CSS Grid Layout is the most powerful layout system available in CSS. It is a 2-dimensional system, meaning it can handle both columns and rows, unlike flexbox which is largely a 1-dimensional system. You work with Grid Layout by applying CSS rules both to a parent element (which becomes the Grid Container) and to that […]
Our comprehensive guide to CSS flexbox layout. This complete guide explains everything about flexbox, focusing on all the differnet possible properties for the parent element (the flex container) and the child elements (the flex items). It also includes history, demos, patterns, and a browser support chart.
The <table></table> element in HTML is used for displaying tabular data. You can think of it as a way to describe and display data that would make sense in spreadsheet software. Essentially: columns and rows. In this article we’re going to look at how to use them, when to use them, and everything else you […]
Float is a CSS positioning property. To understand its purpose and origin, we can look to print design. In a print layout, images may be set into the page such that text wraps around them as needed. This is commonly and appropriately called “text wrap”.
Centering things in CSS is the poster child of CSS complaining. Why does it have to be so hard? They jeer. I think the issue isn’t that it’s difficult to do, but in that there so many different ways of doing it, depending on the situation, it’s hard to know which to reach for. So […]
Two sentences from Rachel Andrew that explain when to reach for which layout choice: Flexbox is essentially for laying out items in a single dimension – in a row OR a column. Grid is for layout of items in two dimensions – rows AND columns. Flexbox can wrap, making it sorta-kinda two dimensions, but it […]
In this pairing screencast, I hang out with Dee Gill. We take a look at some layout stuff for a new app she’s working on: Tinge. She had a design mockup she was working from, so we peak at that and try and build it out in HTML and CSS. We start at the top […]
Four years ago I posted “Don’t Overthink it Grids” and it resonated with quite a few people. Even back then, I thought we might have been at Peak Grid. Someone was promoting a new grid framework practically every week. That article was my way of saying: “Fear not! You can make a grid yourself! You […]
The vast majority of websites out there use a grid. They may not explicitly have a grid system in place, but if they have a “main content area” floated to the left a “sidebar” floated to the right, it’s a simple grid. If a more complex layout presents itself, people often reach for a grid […]
Even if the layout of a site is simple as a main content area on the left and a sidebar on the right, that’s a grid. There are new layout methods in CSS that are getting closer to prime time (like flexbox and grid layout) that will be very great for grids, but for now, […]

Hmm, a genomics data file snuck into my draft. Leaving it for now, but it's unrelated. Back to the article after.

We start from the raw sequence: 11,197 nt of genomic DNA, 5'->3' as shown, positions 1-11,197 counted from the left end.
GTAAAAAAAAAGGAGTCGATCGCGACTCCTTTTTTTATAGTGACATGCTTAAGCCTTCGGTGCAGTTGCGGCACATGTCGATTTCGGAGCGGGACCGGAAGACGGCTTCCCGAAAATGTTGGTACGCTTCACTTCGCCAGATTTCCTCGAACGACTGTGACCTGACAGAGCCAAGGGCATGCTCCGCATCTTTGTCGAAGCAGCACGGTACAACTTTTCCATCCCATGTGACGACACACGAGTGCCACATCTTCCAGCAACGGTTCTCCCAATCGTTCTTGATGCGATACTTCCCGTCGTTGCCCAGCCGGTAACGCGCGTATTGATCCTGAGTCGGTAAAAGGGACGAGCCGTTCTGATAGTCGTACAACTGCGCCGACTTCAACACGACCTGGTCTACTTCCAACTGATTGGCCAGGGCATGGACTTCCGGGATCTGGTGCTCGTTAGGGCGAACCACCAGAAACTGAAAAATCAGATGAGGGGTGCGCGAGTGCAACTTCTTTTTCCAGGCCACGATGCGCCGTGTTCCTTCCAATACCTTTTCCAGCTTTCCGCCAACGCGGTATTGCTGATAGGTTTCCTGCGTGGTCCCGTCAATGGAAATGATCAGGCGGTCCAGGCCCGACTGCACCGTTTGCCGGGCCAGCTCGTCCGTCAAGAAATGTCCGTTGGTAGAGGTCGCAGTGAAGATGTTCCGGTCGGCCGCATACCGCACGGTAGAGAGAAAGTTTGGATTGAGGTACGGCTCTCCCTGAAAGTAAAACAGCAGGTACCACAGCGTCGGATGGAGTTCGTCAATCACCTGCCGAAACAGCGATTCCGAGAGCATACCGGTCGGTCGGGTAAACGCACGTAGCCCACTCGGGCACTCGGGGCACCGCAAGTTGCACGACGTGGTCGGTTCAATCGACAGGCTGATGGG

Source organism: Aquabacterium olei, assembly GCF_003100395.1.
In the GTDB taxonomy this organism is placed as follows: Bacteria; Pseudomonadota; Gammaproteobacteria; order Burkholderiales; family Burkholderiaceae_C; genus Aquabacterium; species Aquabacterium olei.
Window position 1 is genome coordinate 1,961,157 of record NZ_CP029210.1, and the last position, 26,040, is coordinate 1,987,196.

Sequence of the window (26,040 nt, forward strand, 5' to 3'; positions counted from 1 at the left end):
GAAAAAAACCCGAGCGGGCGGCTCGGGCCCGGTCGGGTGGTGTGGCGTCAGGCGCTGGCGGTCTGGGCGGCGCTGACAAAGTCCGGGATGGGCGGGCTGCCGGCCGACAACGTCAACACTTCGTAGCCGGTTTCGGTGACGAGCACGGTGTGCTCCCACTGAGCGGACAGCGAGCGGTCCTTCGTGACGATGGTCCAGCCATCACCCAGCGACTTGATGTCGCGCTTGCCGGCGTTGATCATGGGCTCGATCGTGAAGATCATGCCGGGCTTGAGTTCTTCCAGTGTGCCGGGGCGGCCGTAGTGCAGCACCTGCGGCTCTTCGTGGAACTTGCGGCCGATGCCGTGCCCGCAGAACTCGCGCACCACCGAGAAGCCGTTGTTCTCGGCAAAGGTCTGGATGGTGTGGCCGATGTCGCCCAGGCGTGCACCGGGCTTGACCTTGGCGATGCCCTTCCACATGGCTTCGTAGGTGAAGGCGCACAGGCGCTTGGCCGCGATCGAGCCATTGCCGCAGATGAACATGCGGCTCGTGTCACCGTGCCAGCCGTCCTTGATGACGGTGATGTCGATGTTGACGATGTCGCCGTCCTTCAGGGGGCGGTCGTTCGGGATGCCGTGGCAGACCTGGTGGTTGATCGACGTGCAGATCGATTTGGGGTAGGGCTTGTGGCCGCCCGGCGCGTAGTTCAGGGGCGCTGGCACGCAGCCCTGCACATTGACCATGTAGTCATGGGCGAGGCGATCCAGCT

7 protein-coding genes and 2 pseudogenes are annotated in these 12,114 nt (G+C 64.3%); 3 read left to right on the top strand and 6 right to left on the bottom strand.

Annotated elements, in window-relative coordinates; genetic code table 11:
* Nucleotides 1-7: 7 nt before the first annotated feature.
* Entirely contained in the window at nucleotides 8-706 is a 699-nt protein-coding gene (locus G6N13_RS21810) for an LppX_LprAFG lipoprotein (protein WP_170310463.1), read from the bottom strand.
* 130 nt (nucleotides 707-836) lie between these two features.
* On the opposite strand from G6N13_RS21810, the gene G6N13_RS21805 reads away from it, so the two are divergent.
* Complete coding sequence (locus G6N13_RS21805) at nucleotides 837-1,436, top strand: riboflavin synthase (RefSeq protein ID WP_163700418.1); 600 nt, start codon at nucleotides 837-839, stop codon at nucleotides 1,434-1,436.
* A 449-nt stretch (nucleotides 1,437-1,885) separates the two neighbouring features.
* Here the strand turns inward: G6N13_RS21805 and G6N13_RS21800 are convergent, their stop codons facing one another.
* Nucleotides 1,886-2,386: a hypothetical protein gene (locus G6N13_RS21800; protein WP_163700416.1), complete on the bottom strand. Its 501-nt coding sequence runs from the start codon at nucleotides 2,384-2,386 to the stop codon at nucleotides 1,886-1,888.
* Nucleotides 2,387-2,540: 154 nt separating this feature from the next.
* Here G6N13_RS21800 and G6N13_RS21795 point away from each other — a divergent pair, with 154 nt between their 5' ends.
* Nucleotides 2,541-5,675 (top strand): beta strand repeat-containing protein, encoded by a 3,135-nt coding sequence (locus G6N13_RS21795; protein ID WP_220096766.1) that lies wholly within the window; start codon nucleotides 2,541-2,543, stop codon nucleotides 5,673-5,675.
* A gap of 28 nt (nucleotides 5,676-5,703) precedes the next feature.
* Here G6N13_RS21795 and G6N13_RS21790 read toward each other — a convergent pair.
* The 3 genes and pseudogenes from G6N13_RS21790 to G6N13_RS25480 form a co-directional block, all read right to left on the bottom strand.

A brief history, if you will. The purpose of a sticky footer is that it “sticks” to the bottom of the browser window. But not always, if there is enough content on the page to push the footer lower, it still does that. But if the content on the page is short, a sticky footer […]
Chris Albrecht posted a question on StackOverflow about grids. Essentially: imagine you have an element with an unknown number of children. Each of those children is some percentage of the width of parent such that they make equal rows, like 25% wide each for four columns, 33.33% wide each for three columns, etc. The goal […]
Every day at Shopify I speak with Partners who are constantly pushing the boundaries of what’s possible in ecommerce design. Recently, I’ve noticed a number of designers are experimenting with Flexbox in their stores. As web designers and developers, one of our primary goals is to bring focus to content and make it easy for […]
This is the video screencast version of a blog post I did not long ago: Useful Flexbox Technique: Alignment Shifting Wrapping. I was at a CodePen Meetup and used it as a quick show-and-tell demo and it was kinda fun so, you know, RECYCLING. We have a title/subtitle situation with a very specific layout in […]
a CSS-Tricks reader wrote to me with a layout question. A variety of elements need to be arranged in a horizontal bar. Some of fixed size, some vary, and one needs to take up the rest of the space. Flexbox is beautifully suited for this, so I explain with that.
Someone wrote in to me asking how to create a simple bar navigation with icons. This is a pretty simple layout thing that could be accomplished loads of different ways. List items as inline-block probably makes the most sense in general. But I’ve been enjoying tinkering with flexbox, so I decided to toss it together […]
In this video we tackle a little front end layout problem that would have been pretty much impossible without flexbox. I wrote up an article about it too, for easier reference of code. Related